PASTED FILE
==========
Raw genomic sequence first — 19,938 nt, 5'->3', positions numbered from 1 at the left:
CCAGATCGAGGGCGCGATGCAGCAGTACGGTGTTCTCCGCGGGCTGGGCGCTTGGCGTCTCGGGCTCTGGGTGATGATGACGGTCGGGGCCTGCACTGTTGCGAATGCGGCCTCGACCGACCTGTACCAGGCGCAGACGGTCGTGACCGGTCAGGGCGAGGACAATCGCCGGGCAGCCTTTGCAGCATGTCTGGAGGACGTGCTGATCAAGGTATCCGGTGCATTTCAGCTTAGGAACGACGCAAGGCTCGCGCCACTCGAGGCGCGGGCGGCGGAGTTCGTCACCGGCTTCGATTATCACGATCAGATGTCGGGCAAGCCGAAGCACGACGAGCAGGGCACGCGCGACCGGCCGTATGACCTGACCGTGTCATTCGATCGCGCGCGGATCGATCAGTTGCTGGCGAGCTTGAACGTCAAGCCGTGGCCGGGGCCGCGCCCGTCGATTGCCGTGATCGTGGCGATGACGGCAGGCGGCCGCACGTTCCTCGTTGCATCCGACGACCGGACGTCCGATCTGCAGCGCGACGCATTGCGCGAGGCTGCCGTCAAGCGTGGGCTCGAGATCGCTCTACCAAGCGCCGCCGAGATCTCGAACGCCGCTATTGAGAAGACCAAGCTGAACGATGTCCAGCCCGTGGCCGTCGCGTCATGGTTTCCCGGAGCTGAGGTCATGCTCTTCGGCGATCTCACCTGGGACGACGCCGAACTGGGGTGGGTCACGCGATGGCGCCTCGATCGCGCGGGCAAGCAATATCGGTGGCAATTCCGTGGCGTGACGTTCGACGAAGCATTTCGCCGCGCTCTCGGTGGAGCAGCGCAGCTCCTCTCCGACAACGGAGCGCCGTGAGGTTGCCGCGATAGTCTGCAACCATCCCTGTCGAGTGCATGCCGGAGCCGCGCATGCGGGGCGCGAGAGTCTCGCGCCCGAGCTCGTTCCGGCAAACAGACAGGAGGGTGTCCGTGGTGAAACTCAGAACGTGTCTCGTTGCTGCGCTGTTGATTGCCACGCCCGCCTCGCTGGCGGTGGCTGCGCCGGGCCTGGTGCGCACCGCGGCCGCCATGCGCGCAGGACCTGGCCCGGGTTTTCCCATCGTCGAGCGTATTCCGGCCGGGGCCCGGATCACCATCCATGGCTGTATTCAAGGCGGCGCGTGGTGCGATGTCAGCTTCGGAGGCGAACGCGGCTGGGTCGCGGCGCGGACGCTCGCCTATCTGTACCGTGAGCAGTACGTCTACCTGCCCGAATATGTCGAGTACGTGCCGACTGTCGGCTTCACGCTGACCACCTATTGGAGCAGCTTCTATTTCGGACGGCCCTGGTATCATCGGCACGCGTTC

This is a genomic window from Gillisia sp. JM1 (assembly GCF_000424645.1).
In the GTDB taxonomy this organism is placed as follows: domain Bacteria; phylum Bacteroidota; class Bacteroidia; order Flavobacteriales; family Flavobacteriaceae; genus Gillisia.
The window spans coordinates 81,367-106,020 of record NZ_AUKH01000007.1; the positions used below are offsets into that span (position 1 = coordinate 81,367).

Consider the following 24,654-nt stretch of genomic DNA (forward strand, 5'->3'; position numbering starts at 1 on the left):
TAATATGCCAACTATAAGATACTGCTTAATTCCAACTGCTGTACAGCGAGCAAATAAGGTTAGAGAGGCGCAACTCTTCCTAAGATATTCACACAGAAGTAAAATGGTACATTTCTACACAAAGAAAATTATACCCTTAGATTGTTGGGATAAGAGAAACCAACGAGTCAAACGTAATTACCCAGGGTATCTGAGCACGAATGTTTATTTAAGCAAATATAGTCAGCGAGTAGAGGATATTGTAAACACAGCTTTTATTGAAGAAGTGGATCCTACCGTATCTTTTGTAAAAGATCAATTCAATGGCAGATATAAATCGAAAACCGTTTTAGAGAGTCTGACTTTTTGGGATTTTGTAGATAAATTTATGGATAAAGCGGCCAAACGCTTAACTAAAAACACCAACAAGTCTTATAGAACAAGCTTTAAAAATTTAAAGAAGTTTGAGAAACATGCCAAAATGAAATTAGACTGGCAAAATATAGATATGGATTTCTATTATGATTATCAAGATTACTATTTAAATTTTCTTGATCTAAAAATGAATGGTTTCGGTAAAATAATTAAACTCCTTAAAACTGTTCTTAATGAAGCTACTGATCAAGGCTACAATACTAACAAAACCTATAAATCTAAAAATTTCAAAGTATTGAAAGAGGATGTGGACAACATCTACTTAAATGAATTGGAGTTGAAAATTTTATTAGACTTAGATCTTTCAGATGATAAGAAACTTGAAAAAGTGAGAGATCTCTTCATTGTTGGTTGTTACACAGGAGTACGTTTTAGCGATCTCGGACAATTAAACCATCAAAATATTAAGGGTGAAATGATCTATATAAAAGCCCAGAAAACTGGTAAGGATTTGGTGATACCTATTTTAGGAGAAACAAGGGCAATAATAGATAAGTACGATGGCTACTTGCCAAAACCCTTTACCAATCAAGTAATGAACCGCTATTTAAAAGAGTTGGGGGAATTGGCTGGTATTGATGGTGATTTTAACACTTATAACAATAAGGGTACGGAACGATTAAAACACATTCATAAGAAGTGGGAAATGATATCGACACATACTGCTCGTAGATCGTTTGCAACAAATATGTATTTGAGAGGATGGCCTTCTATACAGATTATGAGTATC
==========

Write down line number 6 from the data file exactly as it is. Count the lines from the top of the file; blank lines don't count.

Consider the following 24,654-nt stretch of genomic DNA (forward strand, 5'->3'; position numbering starts at 1 on the left):